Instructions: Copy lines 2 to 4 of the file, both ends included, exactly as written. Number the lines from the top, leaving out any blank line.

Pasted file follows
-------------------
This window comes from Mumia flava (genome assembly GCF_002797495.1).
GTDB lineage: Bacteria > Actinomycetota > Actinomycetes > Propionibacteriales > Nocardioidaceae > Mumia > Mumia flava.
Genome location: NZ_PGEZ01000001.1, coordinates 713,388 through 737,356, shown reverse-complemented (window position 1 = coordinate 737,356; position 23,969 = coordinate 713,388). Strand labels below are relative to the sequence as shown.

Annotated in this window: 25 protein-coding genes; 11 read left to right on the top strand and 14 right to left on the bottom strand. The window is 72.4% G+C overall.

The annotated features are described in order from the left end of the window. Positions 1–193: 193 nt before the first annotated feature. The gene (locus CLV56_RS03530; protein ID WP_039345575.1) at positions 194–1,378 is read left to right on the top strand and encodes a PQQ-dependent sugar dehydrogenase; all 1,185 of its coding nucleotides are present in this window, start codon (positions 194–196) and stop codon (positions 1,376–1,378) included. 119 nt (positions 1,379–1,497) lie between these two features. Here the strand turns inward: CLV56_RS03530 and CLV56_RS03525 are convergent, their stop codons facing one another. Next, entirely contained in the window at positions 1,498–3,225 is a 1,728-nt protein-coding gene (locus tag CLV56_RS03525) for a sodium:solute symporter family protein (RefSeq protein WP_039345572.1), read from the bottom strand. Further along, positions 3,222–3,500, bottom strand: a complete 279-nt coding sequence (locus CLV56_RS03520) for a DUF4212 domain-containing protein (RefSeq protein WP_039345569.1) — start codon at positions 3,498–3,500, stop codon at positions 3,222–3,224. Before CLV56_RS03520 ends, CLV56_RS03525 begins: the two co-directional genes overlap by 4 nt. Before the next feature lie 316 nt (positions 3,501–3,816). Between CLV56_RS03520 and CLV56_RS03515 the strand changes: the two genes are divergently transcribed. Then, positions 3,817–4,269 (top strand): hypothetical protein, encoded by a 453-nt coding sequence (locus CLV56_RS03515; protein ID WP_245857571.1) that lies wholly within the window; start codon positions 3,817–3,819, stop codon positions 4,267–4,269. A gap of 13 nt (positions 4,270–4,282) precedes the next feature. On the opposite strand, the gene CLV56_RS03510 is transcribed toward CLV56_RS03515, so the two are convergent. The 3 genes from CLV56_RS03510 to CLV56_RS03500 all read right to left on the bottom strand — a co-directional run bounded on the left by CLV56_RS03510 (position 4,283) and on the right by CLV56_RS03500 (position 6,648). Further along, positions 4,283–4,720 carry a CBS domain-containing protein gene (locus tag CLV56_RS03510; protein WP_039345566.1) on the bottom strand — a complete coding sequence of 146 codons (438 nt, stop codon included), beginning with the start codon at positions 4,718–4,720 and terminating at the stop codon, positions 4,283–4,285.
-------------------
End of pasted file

GTDB lineage: Bacteria > Actinomycetota > Actinomycetes > Propionibacteriales > Nocardioidaceae > Mumia > Mumia flava.
Genome location: NZ_PGEZ01000001.1, coordinates 713,388 through 737,356, shown reverse-complemented (window position 1 = coordinate 737,356; position 23,969 = coordinate 713,388). Strand labels below are relative to the sequence as shown.

Annotated in this window: 25 protein-coding genes; 11 read left to right on the top strand and 14 right to left on the bottom strand. The window is 72.4% G+C overall.